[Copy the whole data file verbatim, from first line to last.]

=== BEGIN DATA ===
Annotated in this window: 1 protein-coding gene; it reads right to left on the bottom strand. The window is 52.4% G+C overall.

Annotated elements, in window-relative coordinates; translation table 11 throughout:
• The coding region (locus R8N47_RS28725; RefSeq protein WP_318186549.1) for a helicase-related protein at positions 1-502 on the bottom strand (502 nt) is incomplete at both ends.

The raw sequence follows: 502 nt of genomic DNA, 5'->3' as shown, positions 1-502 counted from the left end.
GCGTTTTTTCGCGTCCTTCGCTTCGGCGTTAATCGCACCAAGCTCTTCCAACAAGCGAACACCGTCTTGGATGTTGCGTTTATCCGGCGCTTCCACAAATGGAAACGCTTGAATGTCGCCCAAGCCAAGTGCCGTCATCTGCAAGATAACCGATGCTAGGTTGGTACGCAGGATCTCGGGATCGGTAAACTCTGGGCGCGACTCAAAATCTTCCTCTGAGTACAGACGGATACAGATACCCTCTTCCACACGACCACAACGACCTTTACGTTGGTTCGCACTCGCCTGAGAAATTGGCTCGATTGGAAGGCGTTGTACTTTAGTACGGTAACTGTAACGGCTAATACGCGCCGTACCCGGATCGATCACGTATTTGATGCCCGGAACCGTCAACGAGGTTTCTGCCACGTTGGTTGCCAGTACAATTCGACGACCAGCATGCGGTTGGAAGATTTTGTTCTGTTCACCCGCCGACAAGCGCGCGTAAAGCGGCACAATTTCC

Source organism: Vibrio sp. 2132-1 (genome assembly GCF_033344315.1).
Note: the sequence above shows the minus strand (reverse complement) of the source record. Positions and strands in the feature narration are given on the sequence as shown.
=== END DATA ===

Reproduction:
Annotated in this window: 1 protein-coding gene; it reads right to left on the bottom strand. The window is 52.4% G+C overall.

Annotated elements, in window-relative coordinates; translation table 11 throughout:
• The coding region (locus R8N47_RS28725; RefSeq protein WP_318186549.1) for a helicase-related protein at positions 1-502 on the bottom strand (502 nt) is incomplete at both ends.

The raw sequence follows: 502 nt of genomic DNA, 5'->3' as shown, positions 1-502 counted from the left end.
GCGTTTTTTCGCGTCCTTCGCTTCGGCGTTAATCGCACCAAGCTCTTCCAACAAGCGAACACCGTCTTGGATGTTGCGTTTATCCGGCGCTTCCACAAATGGAAACGCTTGAATGTCGCCCAAGCCAAGTGCCGTCATCTGCAAGATAACCGATGCTAGGTTGGTACGCAGGATCTCGGGATCGGTAAACTCTGGGCGCGACTCAAAATCTTCCTCTGAGTACAGACGGATACAGATACCCTCTTCCACACGACCACAACGACCTTTACGTTGGTTCGCACTCGCCTGAGAAATTGGCTCGATTGGAAGGCGTTGTACTTTAGTACGGTAACTGTAACGGCTAATACGCGCCGTACCCGGATCGATCACGTATTTGATGCCCGGAACCGTCAACGAGGTTTCTGCCACGTTGGTTGCCAGTACAATTCGACGACCAGCATGCGGTTGGAAGATTTTGTTCTGTTCACCCGCCGACAAGCGCGCGTAAAGCGGCACAATTTCC

Source organism: Vibrio sp. 2132-1 (genome assembly GCF_033344315.1).
Note: the sequence above shows the minus strand (reverse complement) of the source record. Positions and strands in the feature narration are given on the sequence as shown.